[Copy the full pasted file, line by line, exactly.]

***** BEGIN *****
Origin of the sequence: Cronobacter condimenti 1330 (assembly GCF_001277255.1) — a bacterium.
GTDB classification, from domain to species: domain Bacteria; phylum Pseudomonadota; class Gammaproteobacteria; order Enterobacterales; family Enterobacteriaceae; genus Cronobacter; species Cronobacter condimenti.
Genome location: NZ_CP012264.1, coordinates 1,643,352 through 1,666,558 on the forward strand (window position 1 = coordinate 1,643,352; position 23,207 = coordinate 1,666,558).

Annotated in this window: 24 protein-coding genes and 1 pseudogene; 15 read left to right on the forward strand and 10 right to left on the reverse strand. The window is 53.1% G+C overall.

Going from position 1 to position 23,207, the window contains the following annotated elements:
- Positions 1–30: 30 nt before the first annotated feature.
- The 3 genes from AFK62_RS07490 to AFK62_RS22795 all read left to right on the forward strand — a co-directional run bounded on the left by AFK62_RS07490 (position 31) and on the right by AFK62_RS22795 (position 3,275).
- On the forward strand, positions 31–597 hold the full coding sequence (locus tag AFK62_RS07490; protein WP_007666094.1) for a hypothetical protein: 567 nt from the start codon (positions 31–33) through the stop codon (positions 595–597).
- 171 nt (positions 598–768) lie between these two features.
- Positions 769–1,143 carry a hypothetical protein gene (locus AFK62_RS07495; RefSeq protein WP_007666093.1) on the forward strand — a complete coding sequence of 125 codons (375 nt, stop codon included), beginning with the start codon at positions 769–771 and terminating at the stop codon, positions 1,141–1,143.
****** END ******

Origin of the sequence: Cronobacter condimenti 1330 (assembly GCF_001277255.1) — a bacterium.
GTDB classification, from domain to species: domain Bacteria; phylum Pseudomonadota; class Gammaproteobacteria; order Enterobacterales; family Enterobacteriaceae; genus Cronobacter; species Cronobacter condimenti.
Genome location: NZ_CP012264.1, coordinates 1,643,352 through 1,666,558 on the forward strand (window position 1 = coordinate 1,643,352; position 23,207 = coordinate 1,666,558).

Annotated in this window: 24 protein-coding genes and 1 pseudogene; 15 read left to right on the forward strand and 10 right to left on the reverse strand. The window is 53.1% G+C overall.

Going from position 1 to position 23,207, the window contains the following annotated elements:
- Positions 1–30: 30 nt before the first annotated feature.
- The 3 genes from AFK62_RS07490 to AFK62_RS22795 all read left to right on the forward strand — a co-directional run bounded on the left by AFK62_RS07490 (position 31) and on the right by AFK62_RS22795 (position 3,275).
- On the forward strand, positions 31–597 hold the full coding sequence (locus tag AFK62_RS07490; protein WP_007666094.1) for a hypothetical protein: 567 nt from the start codon (positions 31–33) through the stop codon (positions 595–597).
- 171 nt (positions 598–768) lie between these two features.
- Positions 769–1,143 carry a hypothetical protein gene (locus AFK62_RS07495; RefSeq protein WP_007666093.1) on the forward strand — a complete coding sequence of 125 codons (375 nt, stop codon included), beginning with the start codon at positions 769–771 and terminating at the stop codon, positions 1,141–1,143.